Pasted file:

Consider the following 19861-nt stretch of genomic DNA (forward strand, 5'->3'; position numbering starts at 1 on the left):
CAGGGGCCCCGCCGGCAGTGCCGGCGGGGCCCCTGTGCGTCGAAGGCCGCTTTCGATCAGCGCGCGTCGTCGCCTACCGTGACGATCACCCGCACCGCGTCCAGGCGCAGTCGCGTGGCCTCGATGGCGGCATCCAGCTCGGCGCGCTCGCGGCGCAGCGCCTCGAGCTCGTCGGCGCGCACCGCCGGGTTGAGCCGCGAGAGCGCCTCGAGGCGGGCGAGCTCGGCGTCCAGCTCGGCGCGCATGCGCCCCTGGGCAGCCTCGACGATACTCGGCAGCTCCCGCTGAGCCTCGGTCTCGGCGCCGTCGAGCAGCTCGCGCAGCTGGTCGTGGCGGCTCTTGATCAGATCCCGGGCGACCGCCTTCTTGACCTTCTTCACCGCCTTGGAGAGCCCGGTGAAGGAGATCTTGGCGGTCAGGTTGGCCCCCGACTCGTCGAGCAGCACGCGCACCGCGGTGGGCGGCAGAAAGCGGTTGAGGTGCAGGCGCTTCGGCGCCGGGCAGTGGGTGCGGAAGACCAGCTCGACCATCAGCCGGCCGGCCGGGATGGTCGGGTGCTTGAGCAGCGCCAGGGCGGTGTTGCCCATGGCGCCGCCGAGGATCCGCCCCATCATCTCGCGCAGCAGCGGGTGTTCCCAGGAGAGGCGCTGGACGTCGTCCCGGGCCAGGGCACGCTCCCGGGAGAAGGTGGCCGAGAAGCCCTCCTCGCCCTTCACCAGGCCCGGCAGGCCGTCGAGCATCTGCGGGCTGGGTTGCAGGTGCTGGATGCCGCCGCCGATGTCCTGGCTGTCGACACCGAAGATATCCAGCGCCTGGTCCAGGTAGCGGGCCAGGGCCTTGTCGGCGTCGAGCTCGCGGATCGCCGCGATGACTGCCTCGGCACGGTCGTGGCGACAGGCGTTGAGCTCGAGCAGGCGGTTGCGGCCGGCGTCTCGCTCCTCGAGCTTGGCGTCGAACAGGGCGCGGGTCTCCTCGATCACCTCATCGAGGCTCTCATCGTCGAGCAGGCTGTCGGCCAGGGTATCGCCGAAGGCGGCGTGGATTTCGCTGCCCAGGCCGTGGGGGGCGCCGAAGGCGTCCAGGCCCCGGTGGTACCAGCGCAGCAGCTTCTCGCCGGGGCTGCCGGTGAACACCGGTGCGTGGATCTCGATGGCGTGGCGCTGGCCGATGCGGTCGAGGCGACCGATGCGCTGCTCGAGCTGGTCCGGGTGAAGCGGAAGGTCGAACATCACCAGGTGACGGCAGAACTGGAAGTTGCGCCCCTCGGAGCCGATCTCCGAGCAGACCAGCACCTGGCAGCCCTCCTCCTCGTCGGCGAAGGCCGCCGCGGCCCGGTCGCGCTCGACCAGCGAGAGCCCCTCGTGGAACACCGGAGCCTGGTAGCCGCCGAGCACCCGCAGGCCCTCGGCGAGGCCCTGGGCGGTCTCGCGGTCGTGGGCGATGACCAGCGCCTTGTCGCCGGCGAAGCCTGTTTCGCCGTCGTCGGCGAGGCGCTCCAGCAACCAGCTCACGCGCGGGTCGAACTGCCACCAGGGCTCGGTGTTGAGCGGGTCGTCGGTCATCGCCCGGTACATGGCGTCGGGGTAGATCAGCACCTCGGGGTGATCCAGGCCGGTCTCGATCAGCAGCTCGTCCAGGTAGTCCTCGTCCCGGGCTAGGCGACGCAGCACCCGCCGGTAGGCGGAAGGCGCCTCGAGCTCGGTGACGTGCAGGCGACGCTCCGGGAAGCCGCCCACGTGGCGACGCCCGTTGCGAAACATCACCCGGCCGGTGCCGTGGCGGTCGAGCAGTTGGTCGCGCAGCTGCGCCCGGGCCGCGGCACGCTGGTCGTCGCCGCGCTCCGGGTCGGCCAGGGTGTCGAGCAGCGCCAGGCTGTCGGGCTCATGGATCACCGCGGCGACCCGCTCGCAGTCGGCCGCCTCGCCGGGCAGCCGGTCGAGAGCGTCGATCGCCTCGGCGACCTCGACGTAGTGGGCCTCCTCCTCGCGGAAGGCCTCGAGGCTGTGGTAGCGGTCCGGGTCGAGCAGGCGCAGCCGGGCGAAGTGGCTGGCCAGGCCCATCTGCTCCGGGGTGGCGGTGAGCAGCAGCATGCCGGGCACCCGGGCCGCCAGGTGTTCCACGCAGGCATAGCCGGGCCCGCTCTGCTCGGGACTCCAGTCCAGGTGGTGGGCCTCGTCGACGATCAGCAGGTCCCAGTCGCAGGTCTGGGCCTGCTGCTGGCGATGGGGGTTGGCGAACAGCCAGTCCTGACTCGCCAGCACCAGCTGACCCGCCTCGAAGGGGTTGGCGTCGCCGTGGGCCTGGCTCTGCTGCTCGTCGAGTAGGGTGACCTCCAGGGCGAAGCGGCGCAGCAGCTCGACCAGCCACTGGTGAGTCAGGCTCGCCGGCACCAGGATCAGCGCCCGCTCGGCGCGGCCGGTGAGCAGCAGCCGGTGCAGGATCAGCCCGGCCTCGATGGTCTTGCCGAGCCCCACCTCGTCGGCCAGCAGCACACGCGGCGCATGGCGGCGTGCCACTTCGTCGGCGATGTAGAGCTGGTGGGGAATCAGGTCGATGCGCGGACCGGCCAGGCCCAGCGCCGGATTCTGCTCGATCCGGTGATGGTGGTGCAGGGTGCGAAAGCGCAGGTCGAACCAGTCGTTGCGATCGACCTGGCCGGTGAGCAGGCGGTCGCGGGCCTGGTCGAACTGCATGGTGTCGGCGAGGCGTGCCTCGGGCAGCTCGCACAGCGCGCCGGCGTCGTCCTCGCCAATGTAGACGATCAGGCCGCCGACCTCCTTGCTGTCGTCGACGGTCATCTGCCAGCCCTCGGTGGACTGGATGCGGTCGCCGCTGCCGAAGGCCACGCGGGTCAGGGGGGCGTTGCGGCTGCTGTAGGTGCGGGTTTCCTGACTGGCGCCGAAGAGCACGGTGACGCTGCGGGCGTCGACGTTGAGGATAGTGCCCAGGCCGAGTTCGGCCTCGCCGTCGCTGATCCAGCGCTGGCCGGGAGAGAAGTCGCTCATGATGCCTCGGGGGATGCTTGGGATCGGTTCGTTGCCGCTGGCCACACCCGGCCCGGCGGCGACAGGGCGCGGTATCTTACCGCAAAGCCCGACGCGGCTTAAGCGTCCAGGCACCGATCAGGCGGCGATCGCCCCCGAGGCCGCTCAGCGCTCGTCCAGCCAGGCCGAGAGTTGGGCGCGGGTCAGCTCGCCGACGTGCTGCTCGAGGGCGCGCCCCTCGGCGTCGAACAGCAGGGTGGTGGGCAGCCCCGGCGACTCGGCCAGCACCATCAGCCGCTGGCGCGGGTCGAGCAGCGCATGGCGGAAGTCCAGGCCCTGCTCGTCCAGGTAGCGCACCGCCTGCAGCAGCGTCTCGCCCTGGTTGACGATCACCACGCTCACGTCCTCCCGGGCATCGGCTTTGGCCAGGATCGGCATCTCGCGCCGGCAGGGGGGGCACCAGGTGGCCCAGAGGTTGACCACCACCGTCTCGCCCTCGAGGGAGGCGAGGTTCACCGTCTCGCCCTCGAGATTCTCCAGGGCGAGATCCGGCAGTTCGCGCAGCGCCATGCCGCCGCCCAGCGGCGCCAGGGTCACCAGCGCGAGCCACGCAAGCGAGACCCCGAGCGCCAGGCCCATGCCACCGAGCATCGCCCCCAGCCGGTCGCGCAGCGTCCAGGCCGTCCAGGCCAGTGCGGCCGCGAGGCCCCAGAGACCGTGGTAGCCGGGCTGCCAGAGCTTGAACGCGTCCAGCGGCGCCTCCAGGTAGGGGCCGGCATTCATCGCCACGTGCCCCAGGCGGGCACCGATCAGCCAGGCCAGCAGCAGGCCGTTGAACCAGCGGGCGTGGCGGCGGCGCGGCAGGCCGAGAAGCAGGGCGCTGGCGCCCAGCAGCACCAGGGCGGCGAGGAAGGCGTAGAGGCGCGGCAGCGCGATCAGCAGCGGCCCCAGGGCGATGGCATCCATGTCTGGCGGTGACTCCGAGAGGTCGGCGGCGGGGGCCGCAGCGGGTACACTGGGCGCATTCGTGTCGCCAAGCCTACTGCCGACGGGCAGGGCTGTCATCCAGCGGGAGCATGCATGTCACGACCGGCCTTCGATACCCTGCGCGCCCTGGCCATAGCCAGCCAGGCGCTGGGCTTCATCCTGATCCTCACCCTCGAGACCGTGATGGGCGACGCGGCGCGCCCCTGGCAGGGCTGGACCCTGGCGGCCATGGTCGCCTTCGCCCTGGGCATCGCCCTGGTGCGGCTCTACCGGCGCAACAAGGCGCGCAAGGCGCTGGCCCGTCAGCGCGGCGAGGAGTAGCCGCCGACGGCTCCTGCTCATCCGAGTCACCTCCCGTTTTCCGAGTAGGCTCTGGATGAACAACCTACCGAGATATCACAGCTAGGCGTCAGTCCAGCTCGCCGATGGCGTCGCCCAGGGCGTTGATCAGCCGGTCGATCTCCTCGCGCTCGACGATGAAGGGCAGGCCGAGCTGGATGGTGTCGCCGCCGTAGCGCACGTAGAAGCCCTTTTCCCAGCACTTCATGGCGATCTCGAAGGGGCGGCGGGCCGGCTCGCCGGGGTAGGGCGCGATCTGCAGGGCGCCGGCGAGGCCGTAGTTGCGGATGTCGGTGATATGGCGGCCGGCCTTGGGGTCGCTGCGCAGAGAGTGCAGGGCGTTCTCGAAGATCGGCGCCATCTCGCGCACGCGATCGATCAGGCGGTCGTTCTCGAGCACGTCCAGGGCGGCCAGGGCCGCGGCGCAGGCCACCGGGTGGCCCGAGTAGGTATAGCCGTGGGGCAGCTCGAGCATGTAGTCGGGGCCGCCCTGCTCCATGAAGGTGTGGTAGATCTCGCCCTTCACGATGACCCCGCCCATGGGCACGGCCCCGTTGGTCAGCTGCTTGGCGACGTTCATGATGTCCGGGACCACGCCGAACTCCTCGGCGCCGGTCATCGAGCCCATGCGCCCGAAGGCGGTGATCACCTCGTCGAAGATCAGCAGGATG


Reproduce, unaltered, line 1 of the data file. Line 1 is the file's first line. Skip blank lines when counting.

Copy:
Consider the following 19861-nt stretch of genomic DNA (forward strand, 5'->3'; position numbering starts at 1 on the left):